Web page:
Second, the Browning-Ferris majority’s rationale for overhauling the Act’s definition of “employer”—i.e., to protect bargaining from limitations resulting from the absence of third parties that indirectly affect employment-related issues—relied in substantial part on the notion that present conditions are unique to our modern economy and represent a radical departure from simpler times when labor negotiations were unaffected by the direct employer’s commercial dealings with other entities.  However, the Board was quick to point out that such an economy has not existed for over 200 years.

Third, courts have afforded the Board deference in this context merely as to its drawing of factual distinctions when applying the common law agency standard. The Board’s fundamental disagreement with the Browning-Ferris test was not that it treats indicia of indirect, and even potential, control to be probative of joint employer status, but that it makes such indicia potentially dispositive without any evidence of direct control in even a single area. Under the common law, the Board found that evidence of indirect control or contractually-reserved authority is probative only to the extent that it supplements and reinforces evidence of direct control.

Fourth, Browning-Ferris abandoned a longstanding test that provided certainty and predictability, replacing it with a vague and ill-defined standard that would have resulted in the imposition of unprecedented bargaining obligations on multiple entities in a wide variety of business relationships, based solely on a never-exercised right to exercise “indirect” control over what the Board later decides is an “essential” employment term, to be determined in litigation on a case-by-case basis. Thus, the Browning-Ferris test deprived employees, unions, and employers of certainty and predictability regarding the identity of the “employer”.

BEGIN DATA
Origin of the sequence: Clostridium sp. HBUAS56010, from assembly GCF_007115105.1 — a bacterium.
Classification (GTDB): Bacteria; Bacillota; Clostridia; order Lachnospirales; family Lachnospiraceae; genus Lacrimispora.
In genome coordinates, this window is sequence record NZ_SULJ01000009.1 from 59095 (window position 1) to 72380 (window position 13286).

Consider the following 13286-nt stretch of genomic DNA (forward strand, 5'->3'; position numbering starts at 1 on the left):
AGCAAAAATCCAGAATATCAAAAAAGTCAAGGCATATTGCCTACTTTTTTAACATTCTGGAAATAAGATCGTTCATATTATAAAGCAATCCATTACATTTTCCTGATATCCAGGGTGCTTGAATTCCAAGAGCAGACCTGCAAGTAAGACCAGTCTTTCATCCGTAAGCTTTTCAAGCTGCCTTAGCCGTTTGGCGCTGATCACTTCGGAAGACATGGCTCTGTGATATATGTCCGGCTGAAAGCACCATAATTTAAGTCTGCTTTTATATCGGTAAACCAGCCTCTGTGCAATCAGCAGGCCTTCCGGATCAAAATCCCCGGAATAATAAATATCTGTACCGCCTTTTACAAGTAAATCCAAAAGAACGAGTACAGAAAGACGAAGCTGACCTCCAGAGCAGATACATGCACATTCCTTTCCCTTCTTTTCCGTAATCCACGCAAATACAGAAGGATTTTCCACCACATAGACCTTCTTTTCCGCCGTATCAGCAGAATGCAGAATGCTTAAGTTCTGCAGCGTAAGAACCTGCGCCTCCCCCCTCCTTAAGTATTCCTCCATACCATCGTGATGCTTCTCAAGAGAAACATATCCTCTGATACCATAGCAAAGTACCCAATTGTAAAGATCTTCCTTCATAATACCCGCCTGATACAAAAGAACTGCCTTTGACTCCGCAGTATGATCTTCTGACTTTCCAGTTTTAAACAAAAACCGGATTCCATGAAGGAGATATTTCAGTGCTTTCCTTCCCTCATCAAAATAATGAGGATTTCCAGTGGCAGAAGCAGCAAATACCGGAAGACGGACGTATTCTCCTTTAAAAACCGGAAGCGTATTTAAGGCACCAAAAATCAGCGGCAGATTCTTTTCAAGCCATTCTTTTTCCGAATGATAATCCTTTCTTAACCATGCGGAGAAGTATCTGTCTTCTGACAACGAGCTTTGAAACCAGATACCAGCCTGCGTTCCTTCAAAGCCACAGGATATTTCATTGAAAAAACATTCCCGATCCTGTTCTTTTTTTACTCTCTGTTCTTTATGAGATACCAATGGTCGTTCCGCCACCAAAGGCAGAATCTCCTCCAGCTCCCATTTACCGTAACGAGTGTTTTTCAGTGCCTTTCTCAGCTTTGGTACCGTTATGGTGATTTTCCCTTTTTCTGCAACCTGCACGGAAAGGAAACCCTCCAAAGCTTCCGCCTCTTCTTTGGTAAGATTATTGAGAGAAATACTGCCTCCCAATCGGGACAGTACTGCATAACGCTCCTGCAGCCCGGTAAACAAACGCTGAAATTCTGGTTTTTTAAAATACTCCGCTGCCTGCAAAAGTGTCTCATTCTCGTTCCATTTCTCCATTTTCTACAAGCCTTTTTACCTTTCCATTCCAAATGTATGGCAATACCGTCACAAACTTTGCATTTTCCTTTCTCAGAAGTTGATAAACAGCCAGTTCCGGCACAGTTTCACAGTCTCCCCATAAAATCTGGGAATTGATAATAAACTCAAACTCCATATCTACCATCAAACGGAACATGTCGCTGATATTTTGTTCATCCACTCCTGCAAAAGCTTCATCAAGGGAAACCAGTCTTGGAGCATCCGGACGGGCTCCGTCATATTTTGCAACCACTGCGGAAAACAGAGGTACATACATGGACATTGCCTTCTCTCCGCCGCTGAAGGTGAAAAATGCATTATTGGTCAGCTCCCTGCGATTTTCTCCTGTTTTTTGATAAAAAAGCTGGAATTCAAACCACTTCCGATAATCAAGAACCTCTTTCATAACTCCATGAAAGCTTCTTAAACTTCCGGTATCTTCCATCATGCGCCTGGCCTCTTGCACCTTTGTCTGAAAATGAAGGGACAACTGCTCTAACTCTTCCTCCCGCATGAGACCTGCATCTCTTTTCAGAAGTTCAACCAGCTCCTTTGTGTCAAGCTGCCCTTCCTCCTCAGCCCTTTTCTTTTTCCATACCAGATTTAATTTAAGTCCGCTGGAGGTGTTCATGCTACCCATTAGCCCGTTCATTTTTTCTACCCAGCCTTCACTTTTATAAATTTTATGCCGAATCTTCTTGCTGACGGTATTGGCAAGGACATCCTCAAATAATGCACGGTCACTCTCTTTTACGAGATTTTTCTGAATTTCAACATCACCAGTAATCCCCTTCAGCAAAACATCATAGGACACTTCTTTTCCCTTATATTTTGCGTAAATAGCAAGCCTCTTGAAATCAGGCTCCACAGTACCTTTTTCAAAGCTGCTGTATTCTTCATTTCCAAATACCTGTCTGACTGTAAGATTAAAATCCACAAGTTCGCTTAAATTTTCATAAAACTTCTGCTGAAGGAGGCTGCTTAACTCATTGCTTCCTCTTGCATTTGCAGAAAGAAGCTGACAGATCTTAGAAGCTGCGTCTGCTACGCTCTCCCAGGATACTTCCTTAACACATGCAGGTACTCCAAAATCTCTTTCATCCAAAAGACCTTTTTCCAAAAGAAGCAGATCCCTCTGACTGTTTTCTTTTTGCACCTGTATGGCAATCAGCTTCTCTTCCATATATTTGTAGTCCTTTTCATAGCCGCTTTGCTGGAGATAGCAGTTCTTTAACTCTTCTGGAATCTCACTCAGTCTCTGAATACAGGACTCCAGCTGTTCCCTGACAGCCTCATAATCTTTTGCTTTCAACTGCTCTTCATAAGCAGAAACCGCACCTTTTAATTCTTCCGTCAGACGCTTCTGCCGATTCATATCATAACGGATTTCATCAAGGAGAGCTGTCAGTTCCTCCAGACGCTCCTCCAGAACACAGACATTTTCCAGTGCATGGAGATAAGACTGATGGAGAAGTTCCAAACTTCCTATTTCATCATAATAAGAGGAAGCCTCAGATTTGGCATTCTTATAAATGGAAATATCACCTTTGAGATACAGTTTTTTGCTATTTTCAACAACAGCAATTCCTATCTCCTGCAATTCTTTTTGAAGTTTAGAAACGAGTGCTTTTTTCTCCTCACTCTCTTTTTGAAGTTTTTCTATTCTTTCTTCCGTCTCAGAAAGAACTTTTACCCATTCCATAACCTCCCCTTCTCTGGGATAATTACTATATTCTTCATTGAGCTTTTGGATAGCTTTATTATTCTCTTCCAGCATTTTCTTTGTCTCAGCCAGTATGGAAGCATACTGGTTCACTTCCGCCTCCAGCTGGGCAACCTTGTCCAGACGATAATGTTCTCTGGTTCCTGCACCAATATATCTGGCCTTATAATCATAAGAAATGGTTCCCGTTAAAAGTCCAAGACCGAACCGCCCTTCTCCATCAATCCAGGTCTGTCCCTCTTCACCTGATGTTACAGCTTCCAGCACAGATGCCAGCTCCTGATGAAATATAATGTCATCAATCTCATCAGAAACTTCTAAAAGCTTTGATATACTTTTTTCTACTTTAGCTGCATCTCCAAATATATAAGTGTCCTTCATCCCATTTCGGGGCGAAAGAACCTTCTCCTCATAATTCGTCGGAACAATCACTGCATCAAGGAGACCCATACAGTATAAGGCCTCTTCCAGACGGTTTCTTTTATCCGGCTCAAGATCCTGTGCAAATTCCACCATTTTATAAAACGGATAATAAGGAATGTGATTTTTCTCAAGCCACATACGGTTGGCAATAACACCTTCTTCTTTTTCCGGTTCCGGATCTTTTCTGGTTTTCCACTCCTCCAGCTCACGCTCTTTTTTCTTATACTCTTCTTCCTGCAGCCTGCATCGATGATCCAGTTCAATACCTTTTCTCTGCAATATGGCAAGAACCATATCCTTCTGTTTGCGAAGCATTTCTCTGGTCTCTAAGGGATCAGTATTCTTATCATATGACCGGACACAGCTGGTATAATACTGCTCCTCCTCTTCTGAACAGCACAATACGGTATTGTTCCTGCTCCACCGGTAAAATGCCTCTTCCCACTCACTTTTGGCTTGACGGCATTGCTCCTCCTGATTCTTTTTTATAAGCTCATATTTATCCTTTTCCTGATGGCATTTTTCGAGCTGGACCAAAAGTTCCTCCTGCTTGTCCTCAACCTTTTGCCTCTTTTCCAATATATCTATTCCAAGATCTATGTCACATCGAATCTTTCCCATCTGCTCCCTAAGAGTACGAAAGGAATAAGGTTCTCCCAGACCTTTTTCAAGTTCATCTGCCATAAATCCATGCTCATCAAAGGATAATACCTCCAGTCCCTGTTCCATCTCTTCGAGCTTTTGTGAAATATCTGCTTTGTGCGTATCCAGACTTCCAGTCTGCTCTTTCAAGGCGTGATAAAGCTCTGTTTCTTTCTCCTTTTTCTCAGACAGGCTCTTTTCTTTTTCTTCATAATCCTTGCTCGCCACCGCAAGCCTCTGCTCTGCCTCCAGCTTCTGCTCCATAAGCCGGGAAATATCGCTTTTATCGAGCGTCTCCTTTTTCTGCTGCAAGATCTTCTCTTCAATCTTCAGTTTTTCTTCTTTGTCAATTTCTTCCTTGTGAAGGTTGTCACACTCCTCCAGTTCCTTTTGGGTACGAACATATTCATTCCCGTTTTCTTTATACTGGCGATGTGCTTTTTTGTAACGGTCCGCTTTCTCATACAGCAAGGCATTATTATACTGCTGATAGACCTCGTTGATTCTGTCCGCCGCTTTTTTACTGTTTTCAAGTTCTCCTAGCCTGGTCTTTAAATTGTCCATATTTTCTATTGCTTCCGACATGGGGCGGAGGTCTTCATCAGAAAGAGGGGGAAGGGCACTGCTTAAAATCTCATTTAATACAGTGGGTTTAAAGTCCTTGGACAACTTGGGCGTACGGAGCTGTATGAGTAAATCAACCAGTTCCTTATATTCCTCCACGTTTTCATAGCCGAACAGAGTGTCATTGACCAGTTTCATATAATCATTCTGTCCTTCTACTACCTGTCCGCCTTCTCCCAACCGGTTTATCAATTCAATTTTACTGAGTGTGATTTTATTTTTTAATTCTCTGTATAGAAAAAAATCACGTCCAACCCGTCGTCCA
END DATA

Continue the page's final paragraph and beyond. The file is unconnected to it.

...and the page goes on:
Fifth, to the extent that the Browning-Ferris majority sought to correct a perceived inequality of bargaining leverage resulting from complex business relationships involving entities that do not participate in collective bargaining, the inequality addressed therein was the wrong target, and expanding collective bargaining to an employer’s business partners was the wrong remedy.

Under Hy-Brand and Brandt, the Board effectively clarified the main issue of “control”. By reversing the standard set forth in Browning-Ferris, the Board has stated clearly a company must have direct control of key employment decisions, such as hiring, firing, pay and work assignments when determining if joint employer liability exists. However, employers should continue to review their contractual agreements with staffing companies and business partners to assess the practical reality of supervising staff in order to determine if a joint employment situation may exist under the Hy-Brand standard.